Wit and Wisden
When it comes to collecting sports books, numbers rule the roost, or to be exact, statistics. From the very start of organised sport, people have wanted to know just who did what, where, and how often. Hence, the sports statistician was born. Since cricket, in particular, is a sport of numbers, it’s no surprise that it spawned the first commercially-produced sporting almanac.
Wisden, the bible of the summer game, was first issued in 1864. By that time the publication of cricket statistics was already well established in annuals such as Haygarth’s Scores and Biographies, which had reported on the game since the eighteenth century (copies of these still come to light, and in specialist cricket sales they fetch prices of £100 to £250).
Thomas Wisden was a well-known Victorian cricketer who played for Sussex between 1845 and 1863. He also turned out for the United England xi and toured North America with an All England Team; these were the forerunners of today’s test teams.
Small of stature, Wisden was primarily a bowler. In 1850, playing for North versus South at Leamington, he took all ten wickets. As a batsman, he made centuries against both Kent and Yorkshire. However, it is through the Almanack, with its distinctive yellow dust jackets, that we remember his name to this day. It is popular with sports collectors, and prices for the scarcer issues reflect the popularity – anyone thinking of putting a complete set together had better have very deep pockets indeed. At time of writing, for example, the 1916 edition is available on ABE for the princely sum of £3240. The reason for this particularly high price? Three of the giants of the early game had died during the previous year and the 1916 edition includes the obituaries of W.G. Grace, C.B. Fry and Victor Trumper. It’s also worth bearing in mind that Wisdens issued during the second world war appeared in relatively short print runs because of paper shortages, and so fetch higher prices.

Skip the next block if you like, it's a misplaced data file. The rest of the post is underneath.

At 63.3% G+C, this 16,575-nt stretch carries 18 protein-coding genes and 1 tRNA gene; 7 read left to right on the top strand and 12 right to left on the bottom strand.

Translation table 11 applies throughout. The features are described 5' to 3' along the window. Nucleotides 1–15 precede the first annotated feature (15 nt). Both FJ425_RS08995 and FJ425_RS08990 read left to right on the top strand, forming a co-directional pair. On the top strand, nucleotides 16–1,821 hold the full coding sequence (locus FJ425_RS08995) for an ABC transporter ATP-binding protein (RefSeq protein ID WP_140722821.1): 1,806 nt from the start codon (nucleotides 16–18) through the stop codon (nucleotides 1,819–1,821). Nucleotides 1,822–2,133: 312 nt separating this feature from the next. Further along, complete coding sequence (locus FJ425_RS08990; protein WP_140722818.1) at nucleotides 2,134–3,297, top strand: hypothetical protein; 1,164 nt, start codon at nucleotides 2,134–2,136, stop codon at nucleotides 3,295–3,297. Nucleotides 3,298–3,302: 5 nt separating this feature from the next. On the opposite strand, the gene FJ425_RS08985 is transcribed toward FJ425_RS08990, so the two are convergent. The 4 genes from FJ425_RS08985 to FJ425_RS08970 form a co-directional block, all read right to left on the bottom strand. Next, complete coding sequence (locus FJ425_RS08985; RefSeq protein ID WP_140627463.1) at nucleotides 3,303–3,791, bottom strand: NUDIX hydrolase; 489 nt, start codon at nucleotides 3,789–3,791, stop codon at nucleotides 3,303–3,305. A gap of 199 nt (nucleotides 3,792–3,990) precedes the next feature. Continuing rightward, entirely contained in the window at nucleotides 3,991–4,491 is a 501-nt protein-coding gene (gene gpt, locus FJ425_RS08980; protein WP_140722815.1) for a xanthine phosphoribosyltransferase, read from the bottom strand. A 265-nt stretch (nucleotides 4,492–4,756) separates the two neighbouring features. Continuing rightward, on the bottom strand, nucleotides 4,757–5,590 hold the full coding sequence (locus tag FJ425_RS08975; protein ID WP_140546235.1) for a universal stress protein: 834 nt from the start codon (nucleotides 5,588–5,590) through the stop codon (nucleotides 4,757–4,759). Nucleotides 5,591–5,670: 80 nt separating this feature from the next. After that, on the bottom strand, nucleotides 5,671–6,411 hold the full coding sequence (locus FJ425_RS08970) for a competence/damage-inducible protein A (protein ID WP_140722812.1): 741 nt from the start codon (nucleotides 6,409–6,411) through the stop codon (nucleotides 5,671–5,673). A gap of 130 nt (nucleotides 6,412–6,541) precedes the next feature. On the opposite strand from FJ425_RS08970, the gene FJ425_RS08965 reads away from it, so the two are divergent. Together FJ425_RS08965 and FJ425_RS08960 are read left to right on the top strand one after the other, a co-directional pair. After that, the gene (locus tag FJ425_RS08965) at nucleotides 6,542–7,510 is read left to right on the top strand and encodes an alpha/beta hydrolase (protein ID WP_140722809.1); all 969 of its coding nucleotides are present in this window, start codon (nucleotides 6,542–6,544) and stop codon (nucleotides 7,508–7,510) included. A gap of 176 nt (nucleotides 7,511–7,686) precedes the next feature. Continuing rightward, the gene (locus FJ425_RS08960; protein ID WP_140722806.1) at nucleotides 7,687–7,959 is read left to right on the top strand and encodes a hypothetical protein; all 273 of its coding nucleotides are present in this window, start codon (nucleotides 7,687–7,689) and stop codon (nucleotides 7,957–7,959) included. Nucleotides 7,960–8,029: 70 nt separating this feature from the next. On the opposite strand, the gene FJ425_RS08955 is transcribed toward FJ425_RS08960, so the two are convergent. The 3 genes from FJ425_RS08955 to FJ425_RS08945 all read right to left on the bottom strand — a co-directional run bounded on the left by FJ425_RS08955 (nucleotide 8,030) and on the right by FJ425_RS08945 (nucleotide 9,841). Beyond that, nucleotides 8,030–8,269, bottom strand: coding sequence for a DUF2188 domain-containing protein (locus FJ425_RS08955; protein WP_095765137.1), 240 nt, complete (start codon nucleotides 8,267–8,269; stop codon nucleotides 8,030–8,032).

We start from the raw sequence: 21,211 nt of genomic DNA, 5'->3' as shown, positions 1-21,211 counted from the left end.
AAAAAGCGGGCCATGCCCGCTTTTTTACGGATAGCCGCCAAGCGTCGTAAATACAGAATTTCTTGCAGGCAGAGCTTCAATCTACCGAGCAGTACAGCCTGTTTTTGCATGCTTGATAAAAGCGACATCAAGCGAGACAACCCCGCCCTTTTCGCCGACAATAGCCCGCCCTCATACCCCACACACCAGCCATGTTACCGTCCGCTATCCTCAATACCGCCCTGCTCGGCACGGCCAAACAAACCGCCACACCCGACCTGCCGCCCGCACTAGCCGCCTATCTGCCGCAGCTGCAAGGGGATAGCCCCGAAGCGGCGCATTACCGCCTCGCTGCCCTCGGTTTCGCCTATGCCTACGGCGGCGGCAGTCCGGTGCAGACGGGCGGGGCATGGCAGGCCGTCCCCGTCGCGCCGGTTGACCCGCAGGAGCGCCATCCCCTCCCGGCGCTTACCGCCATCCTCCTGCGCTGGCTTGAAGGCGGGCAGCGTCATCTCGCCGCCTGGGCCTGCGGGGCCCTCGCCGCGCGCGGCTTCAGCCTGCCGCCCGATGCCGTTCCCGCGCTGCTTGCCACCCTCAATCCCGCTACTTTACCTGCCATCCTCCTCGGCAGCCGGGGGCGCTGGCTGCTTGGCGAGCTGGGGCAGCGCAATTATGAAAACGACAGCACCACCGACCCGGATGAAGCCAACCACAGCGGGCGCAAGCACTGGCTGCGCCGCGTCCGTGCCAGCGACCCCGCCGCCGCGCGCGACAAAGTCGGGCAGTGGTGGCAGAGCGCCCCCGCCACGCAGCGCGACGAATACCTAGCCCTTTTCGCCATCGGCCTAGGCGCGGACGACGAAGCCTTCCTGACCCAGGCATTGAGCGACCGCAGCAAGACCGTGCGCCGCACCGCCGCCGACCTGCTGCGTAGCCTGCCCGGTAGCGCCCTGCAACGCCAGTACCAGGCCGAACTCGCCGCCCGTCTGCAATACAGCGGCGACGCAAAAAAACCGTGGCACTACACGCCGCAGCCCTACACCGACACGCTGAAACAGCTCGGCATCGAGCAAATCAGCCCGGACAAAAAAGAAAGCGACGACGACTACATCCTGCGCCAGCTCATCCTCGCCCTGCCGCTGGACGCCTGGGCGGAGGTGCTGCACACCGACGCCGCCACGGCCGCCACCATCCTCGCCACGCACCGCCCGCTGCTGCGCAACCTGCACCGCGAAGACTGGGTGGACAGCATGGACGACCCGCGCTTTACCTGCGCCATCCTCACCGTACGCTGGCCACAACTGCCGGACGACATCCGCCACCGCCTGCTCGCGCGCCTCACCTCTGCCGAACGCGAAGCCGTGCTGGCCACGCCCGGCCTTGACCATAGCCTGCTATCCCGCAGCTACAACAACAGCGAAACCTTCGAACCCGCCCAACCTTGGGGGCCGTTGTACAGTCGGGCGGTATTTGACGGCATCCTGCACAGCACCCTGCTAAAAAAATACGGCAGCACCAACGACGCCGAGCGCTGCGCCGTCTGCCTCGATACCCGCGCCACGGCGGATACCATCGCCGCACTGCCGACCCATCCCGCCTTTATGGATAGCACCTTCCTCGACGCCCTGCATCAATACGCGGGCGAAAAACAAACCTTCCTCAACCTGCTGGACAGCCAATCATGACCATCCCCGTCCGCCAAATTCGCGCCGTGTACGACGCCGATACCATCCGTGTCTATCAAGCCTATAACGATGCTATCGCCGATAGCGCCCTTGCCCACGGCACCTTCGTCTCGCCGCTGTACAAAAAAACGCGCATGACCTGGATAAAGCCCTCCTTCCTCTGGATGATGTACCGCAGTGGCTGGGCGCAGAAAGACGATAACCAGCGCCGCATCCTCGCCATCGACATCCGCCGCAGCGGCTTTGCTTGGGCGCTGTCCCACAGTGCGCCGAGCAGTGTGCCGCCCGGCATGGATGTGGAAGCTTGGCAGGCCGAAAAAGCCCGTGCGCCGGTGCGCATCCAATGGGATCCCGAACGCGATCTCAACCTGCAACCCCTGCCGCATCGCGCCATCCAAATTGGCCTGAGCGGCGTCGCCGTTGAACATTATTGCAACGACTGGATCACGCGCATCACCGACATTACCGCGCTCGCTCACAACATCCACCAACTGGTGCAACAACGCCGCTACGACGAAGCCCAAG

In 2003, Wisden embraced a new image:gone from the cover are the two top-hatted ‘gentleman’ cricketers, and in their place is a photograph of England opening batsman Michael Vaughan. From now on a different player will be featured each year. The ensuing discussion and letters to The Times about this departure from tradition gave Wisden the kind of publicity you can’t buy. Mind you, the revolution was not as total as outraged conservatives made out. To mollify died-in-the-wool traditionalists, the publishers actually printed extra dust jackets with the traditional cover, to be ordered separately. The serried ranks of yellow spines will still look as they always have.
A number of attempts have been made to topple Wisden from its position. All have failed. However, a few contenders have found a place in the market. Of these, the Playfair Cricket Annual is the longest established, and 1950s editions of this pocket-size almanac sell for about £50.
Sadly, Scotland’s own statistical annual, originally published under the sponsorship of outfitting retailer R.W. Forsyth and in more recent times by investment advisers M.M. Main, was scrapped by the Scottish Cricket Union two years ago. It is to be hoped that the recent success of the Scottish Saltires in the national league will encourage them to think again and resume publication.
Copyright Alan Cunningham 2005.